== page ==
Knowing my disappointment, Fr. Stephen asked if I would share in writing my remarks congratulating God’s faithful servants, Fr. Peter and Presbytera Despina. With this message I thank them for their faithful ministry to God and His people, as well as their faithful service to their family, friends, and strangers they have welcomed and supported. I commend their children and their families for the sacrifices they have endured as their parents obediently served the various parishes their Bishops assigned. This meant moving to new homes, beginning afresh in new schools, losing ties with close friends, and perhaps wondering why their parents couldn’t be like other couples, who seemed to stay in one place.

I thank and acknowledge publicly that the clergy who served me in the first two decades of my life, and their spouses that we refer to as Presbyteres… they are the ones together with my parents of blessed memory who opened my eyes to hearing God’s call to serve as one of His shepherds. In fact, knowing the difficulties and sacrifices a clergy family endures, Fr. Peter encouraged my parents to guide me to wait a few years before seeking to study at our theological school and request ordination to the Holy Priesthood. Fr. Peter knew then and still understands my inner spirit, molded by my family and life experiences. He felt it essential that I first pursue another vocation and mature before presenting myself for God’s pastoral ministry. Those discussions took place some 45 years ago, and he was right… it proved beneficial and I’m thankful to him.

For that reason, at my ordination to the Holy Diaconate, the anniversary of which was just one week ago in 1995, I recalled the words of a cherished fourth-century Bishop who likewise had fled from God’s calling and eventually succumbed willingly to serve with full knowledge of his office’s responsibilities and sacrifices. That day, I prayed the following prayer, asking for God’s guidance as I sought to serve Him full-time with the help of my entire family. I offer this prayer now because Fr. Peter, assisted by Presbytera Despina and their family, first taught me by their living example, the essence of St. Gregory the Theologian’s message in his “Flight to Pontus”, which ends with this sublime prayer:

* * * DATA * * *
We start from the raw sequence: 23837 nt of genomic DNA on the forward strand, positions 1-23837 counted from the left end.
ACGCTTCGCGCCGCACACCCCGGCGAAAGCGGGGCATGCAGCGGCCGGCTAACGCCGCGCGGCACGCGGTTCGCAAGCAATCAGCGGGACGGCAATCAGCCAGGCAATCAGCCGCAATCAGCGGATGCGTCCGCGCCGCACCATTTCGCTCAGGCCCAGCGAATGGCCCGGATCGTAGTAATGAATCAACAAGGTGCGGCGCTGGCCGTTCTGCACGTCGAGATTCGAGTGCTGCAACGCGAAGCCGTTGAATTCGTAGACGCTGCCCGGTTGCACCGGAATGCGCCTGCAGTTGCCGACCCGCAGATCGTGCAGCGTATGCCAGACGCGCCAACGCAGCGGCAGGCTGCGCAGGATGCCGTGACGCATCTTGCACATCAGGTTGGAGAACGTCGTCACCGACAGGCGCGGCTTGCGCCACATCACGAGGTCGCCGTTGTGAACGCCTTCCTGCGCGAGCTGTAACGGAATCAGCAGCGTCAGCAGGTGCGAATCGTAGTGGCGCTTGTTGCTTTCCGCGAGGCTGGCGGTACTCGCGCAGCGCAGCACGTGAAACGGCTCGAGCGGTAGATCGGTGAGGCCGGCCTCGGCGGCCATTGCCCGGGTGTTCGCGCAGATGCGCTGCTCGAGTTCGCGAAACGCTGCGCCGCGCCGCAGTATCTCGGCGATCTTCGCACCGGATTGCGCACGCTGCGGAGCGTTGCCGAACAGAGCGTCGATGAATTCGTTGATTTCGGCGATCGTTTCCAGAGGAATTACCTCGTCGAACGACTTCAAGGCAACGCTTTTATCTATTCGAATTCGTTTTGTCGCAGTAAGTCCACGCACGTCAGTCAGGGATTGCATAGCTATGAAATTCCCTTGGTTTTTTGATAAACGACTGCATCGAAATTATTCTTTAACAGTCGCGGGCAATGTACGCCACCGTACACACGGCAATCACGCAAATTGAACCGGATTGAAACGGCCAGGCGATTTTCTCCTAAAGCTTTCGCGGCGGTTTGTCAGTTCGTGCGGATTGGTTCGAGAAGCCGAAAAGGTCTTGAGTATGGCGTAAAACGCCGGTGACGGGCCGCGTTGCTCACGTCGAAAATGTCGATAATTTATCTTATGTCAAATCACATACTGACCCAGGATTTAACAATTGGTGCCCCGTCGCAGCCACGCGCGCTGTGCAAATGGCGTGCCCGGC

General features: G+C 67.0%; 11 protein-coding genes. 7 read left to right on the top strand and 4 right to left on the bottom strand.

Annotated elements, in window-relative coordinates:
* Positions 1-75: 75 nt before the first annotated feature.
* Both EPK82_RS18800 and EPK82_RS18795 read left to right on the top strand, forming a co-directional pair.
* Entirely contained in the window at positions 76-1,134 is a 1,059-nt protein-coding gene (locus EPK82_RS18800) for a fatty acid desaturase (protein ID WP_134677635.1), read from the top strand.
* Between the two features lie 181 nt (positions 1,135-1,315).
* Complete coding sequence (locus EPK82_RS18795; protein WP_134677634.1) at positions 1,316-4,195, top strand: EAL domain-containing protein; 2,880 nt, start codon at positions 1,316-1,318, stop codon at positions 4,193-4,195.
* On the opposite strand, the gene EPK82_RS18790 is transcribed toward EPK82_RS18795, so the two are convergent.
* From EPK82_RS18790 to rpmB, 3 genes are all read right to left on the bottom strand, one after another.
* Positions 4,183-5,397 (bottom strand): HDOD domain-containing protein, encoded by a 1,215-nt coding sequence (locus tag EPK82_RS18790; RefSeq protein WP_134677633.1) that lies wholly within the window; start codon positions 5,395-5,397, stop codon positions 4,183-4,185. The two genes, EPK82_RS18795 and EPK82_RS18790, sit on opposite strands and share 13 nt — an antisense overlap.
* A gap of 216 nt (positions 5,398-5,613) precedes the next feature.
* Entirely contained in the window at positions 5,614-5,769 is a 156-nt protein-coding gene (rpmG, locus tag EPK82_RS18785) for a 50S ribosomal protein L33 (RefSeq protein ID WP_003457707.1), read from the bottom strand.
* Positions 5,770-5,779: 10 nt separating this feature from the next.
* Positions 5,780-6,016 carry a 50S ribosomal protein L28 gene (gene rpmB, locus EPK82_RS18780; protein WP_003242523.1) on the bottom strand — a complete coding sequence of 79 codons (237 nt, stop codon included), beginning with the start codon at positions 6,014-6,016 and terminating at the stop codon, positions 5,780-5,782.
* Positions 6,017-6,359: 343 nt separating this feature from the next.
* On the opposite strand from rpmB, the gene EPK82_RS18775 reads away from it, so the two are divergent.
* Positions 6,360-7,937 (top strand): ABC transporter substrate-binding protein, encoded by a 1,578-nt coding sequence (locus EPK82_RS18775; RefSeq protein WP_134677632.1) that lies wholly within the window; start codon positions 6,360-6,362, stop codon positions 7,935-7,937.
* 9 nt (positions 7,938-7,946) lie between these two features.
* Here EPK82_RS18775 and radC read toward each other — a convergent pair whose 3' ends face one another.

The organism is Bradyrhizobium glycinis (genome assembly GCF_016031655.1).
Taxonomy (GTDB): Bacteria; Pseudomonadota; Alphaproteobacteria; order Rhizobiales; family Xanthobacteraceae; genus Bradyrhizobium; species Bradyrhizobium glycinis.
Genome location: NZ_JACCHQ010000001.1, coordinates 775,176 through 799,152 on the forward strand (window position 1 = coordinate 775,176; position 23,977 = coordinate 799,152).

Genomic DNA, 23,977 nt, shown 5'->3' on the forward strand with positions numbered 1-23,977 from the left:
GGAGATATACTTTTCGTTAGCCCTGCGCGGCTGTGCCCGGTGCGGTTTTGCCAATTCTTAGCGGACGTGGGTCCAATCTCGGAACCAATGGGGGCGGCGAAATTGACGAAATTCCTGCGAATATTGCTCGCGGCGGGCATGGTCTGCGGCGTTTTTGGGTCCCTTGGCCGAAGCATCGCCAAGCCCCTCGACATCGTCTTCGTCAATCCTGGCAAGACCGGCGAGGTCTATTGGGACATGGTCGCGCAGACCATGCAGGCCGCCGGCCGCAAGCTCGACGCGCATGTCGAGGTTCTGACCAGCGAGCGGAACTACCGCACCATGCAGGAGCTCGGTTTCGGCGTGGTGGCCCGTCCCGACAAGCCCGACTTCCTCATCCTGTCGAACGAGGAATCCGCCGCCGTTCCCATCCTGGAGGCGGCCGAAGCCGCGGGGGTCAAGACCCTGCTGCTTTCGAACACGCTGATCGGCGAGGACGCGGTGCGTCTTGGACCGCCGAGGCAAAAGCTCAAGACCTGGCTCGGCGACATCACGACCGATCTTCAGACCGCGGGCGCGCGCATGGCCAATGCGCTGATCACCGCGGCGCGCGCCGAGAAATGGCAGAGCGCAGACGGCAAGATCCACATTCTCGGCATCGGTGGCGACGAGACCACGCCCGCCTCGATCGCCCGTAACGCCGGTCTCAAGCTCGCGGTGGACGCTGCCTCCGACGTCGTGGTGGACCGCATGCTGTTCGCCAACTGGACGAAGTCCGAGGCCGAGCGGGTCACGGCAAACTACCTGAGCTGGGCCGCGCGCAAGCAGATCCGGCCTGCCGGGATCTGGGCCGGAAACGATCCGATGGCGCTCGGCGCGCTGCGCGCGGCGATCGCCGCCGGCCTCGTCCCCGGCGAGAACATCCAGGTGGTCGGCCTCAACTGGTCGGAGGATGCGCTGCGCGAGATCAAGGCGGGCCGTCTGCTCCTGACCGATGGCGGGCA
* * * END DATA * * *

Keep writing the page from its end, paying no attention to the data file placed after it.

… May the God of peace, Who made both one, and has restored us to each other, may He Himself hold me by my right hand, and guide me with His counsel, and receive me with glory, Who is a Shepherd to shepherds and a Guide to guides: that we may feed His flock with knowledge, not with the instruments of a foolish shepherd, according to the blessing, and not according to the curse pronounced against the men of former days: may He give strength and power unto His people, and Himself present to Himself, His flock resplendent and spotless and worthy of the fold on high, in the habitation of them that rejoice, in the splendor of the saints, so that in His temple everyone, both flock and shepherds together may say, “Glory, in Christ Jesus our Lord, to Whom be all glory for ever and ever.” Amen.

I thank God for blessing Fr. Peter and Presbytera Despina with their anniversary. In sharing with you the Processional Psalm verses from the Sacrament of Marriage exclaimed 60 years ago, I give glory to God for fulfilling these prayers for them:

Priest: Blessed is everyone that fears the Lord.

Choir: Glory to You, O our God, Glory to You.

Priest: That walks in His ways,

Choir: Glory to You, O our God, Glory to You.

Priest: For you shall eat the labor of your hands.

Choir: Glory to You, O our God, Glory to You.

Priest: Blessed are you, and it shall be well with you.

Choir: Glory to You, O our God, Glory to You.

Priest: Your wife shall be as a fruitful vine on the sides of your house.

Choir: Glory to You, O our God, Glory to You.

Priest: Your children like young olive plants around your table.

Choir: Glory to You, O our God, Glory to You.

Priest: Behold! The man shall be blessed that fears the Lord.

Choir: Glory to You, O our God, Glory to You.

Priest: The Lord shall bless you out of Zion, and you shall see the good things of Jerusalem all the days of your life.

Choir: Glory to You, O our God, Glory to You.

Priest: Yea! You shall see your children’s children, and peace be upon Israel.

Choir: Glory to You, O our God, Glory to You.

As I was finishing this reflection, I received a timely reminder from a beloved parishioner who lamented the irony that in coming to church, a few in our midst can be sources of pain. I answered the way Fr. Peter taught me throughout his ministry, by affirming my parishioner and advising him to overlook the affront of another and liken it as a small stone in our path as we carry our crosses in behalf of our Lord and Savior, Jesus Christ. And I thanked him for sharing with me, because it reminds me to look at the “big picture” God has given us, like this beautiful vista Fr. Peter drove me to when I visited him and Presbytera Despina in Casper three years ago. That morning, he smiled repeatedly and kept saying, “I want to take you to the top of Casper Mountain.” In so doing, just as God gave Moses a view of the Promised Land, Fr. Peter reinforced my perspective that the focus of our life is to seek and glorify God, and safely guide those He puts in our paths to His eternal Kingdom! Many years to Fr. Peter and Presbytera Despina.

“In the same way, let your light shine before others, so that they may see your good works and give glory to your Father in heaven.” (Mt. 5:16) Amen!